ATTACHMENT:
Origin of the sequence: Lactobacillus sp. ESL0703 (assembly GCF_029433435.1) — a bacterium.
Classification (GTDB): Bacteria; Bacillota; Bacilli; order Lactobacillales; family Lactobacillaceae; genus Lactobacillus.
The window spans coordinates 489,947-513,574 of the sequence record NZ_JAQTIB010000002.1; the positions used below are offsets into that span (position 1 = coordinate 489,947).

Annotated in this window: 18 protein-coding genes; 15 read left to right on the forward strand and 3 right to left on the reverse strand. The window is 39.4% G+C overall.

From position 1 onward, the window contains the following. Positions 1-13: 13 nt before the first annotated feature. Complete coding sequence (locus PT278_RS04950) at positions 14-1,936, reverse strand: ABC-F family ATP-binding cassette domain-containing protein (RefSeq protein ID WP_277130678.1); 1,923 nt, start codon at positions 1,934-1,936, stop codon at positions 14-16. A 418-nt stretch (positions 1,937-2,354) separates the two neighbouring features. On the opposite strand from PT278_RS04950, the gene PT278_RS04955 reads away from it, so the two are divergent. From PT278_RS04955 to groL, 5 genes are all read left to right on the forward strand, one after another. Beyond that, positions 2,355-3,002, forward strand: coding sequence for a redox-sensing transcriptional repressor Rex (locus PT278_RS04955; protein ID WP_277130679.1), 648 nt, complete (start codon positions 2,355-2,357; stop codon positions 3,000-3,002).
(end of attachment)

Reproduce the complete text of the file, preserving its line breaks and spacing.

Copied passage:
Origin of the sequence: Lactobacillus sp. ESL0703 (assembly GCF_029433435.1) — a bacterium.
Classification (GTDB): Bacteria; Bacillota; Bacilli; order Lactobacillales; family Lactobacillaceae; genus Lactobacillus.
The window spans coordinates 489,947-513,574 of the sequence record NZ_JAQTIB010000002.1; the positions used below are offsets into that span (position 1 = coordinate 489,947).

Annotated in this window: 18 protein-coding genes; 15 read left to right on the forward strand and 3 right to left on the reverse strand. The window is 39.4% G+C overall.

From position 1 onward, the window contains the following. Positions 1-13: 13 nt before the first annotated feature. Complete coding sequence (locus PT278_RS04950) at positions 14-1,936, reverse strand: ABC-F family ATP-binding cassette domain-containing protein (RefSeq protein ID WP_277130678.1); 1,923 nt, start codon at positions 1,934-1,936, stop codon at positions 14-16. A 418-nt stretch (positions 1,937-2,354) separates the two neighbouring features. On the opposite strand from PT278_RS04950, the gene PT278_RS04955 reads away from it, so the two are divergent. From PT278_RS04955 to groL, 5 genes are all read left to right on the forward strand, one after another. Beyond that, positions 2,355-3,002, forward strand: coding sequence for a redox-sensing transcriptional repressor Rex (locus PT278_RS04955; protein ID WP_277130679.1), 648 nt, complete (start codon positions 2,355-2,357; stop codon positions 3,000-3,002).